The American public can submit comments on the international rescheduling of cannabis up until Sept. 30.
If you missed sharing your comments on marijuana scheduling with the United States Federal Government the first or second time around, you have another chance.
The Food and Drug Administration (FDA) for the third time has opened a public comment period regarding the rescheduling of cannabis on a global level. The comments will be considered by U.S. representatives before voting on the matter at a United Nations meeting as early as next year.
In November 2018, the World Health Organization’s Expert Committee on Drug Dependence (ECDD) met to conduct a review on cannabis and cannabis related substances. It was the first time the ECDD carried out a full review on cannabis since the establishment of the International Drug Control Conventions in 1961 and 1971.
WHO acts as a body to make recommendations to the U.N. on the “placement of psychoactive substances under international control.” As a result of the ECDD’s review, the WHO endorsed reclassifying cannabis and cannabis resin and also deleting CBD from all scheduling. The recommendation includes removing cannabis and cannabis resin from Schedule IV and letting it remain solely as Schedule I, which unlike the U.S. is the least stringent category.
In January, the WHO recommendation was sent to the U.N. Secretary General. In response, a brief public comment period was opened by the FDA on the first of March to obtain feedback on the WHO recommendations.
The 14-day comment period was opened just before the annual United Nations’ meeting was to take place, during which the U.N. was poised to consider a reclassification of cannabis. According to the FDA, the comments were considered “in preparing the United States’ position on these proposals for a meeting of the United Nations Commission on Narcotic Drugs (CND) in Vienna, Austria, March 18-22.”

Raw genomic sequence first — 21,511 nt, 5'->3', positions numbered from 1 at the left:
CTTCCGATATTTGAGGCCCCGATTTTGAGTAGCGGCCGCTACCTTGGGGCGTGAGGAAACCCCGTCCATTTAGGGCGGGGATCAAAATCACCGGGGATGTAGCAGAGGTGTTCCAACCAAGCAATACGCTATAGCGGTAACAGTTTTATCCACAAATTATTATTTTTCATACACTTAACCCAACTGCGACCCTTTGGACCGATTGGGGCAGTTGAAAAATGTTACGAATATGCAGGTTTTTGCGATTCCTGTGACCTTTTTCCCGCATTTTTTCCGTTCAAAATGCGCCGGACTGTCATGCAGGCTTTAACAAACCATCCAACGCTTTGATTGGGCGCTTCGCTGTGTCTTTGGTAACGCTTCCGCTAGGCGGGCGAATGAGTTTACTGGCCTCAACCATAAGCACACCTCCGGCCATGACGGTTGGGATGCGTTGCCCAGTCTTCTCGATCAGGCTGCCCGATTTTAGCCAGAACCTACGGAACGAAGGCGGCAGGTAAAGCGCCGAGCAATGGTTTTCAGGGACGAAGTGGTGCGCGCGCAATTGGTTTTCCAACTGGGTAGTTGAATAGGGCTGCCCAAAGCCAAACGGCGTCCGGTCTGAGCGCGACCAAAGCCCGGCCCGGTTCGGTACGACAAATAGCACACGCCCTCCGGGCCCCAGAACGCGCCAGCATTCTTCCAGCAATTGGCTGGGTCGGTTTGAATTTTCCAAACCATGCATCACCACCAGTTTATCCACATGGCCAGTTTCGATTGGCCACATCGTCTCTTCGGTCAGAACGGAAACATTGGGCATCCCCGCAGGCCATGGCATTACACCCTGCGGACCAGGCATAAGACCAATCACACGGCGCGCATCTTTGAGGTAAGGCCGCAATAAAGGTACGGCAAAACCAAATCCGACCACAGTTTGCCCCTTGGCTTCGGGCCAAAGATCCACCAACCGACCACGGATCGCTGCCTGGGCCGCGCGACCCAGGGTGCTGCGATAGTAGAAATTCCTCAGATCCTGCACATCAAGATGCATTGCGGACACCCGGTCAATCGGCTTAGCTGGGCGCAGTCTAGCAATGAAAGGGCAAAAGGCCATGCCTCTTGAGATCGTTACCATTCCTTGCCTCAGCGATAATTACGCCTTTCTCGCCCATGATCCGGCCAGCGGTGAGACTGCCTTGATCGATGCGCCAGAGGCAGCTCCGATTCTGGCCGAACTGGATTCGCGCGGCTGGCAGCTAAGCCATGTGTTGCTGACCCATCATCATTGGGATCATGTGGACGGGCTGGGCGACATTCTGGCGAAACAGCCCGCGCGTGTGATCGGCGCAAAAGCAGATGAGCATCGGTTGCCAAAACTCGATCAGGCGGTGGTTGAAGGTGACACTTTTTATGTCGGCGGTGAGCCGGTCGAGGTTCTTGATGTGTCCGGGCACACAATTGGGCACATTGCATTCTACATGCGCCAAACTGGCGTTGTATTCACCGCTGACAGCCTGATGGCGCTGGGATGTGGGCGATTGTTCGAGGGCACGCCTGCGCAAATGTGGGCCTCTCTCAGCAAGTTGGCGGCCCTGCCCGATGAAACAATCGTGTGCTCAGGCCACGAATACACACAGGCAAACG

Ultimately, the CND postponed voting on the matter to give its 193 Member Nations more time to review the proposed recommendations.
FDA last October put out an initial request for public input regarding whether cannabis and its derivatives should be rescheduled under global drug treaties. More than 10,000 people responded.
How to Share Comments on Cannabis with the FDA
Americans can share their thoughts on cannabis scheduling through online submission here up until Sept. 30. The U.N. commission (CND) could vote on the WHO’s recommendations as early as March 2020 during its 63rd session.
Active Opposition to Global Drug Treaties
Despite cannabis’ current Schedule I classification under U.N. treaties, two nations, Canada and Uruguay, have already made the decision to violate them by legalizing recreational cannabis. Another member of the U.N., Mexico, is also on track to legalize marijuana this year.
The U.N. so far has not taken action against the two marijuana-liberating countries. However, during the opening statements at the 62nd U.N. session of the CND in March, Dr. Viroj Sumyai, President of the International Narcotics Control Board (INCB) made comments regarding adherence to the U.N. treaties on cannabis.
“The legislative developments concerning the “recreational” use of cannabis are a real concern not least for their potential impact on health, particularly of youth, but also because they are contrary to your treaties and the commitments you made to one another,” Sumyai stated.
“State Parties have made a legal commitment to limit the use of narcotic drugs and psychotropic substances exclusively to medical and scientific purposes. This is the fundamental principle of the treaties. Any divergence poses a grave threat to public health, particularly among young people, and represents a challenge to the States parties to the treaties.”
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